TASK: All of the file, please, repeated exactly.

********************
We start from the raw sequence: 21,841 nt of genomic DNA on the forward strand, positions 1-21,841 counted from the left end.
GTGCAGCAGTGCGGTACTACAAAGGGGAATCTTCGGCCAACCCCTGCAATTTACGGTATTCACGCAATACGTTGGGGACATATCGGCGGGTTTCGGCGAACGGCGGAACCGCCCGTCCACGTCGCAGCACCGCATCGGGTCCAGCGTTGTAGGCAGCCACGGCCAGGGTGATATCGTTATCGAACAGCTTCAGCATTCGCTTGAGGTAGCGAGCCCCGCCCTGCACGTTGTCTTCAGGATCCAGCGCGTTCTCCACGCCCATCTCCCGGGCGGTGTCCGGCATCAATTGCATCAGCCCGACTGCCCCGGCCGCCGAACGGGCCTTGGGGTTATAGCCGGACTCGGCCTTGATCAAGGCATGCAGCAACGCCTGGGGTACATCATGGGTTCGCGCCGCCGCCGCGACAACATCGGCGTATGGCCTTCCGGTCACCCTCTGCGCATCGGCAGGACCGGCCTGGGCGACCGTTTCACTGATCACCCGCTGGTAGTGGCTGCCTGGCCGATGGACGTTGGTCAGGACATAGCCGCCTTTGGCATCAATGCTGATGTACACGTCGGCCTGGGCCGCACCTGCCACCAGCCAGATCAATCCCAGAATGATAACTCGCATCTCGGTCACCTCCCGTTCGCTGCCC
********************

We start from the raw sequence: 21,841 nt of genomic DNA on the forward strand, positions 1-21,841 counted from the left end.
GTGCAGCAGTGCGGTACTACAAAGGGGAATCTTCGGCCAACCCCTGCAATTTACGGTATTCACGCAATACGTTGGGGACATATCGGCGGGTTTCGGCGAACGGCGGAACCGCCCGTCCACGTCGCAGCACCGCATCGGGTCCAGCGTTGTAGGCAGCCACGGCCAGGGTGATATCGTTATCGAACAGCTTCAGCATTCGCTTGAGGTAGCGAGCCCCGCCCTGCACGTTGTCTTCAGGATCCAGCGCGTTCTCCACGCCCATCTCCCGGGCGGTGTCCGGCATCAATTGCATCAGCCCGACTGCCCCGGCCGCCGAACGGGCCTTGGGGTTATAGCCGGACTCGGCCTTGATCAAGGCATGCAGCAACGCCTGGGGTACATCATGGGTTCGCGCCGCCGCCGCGACAACATCGGCGTATGGCCTTCCGGTCACCCTCTGCGCATCGGCAGGACCGGCCTGGGCGACCGTTTCACTGATCACCCGCTGGTAGTGGCTGCCTGGCCGATGGACGTTGGTCAGGACATAGCCGCCTTTGGCATCAATGCTGATGTACACGTCGGCCTGGGCCGCACCTGCCACCAGCCAGATCAATCCCAGAATGATAACTCGCATCTCGGTCACCTCCCGTTCGCTGCCC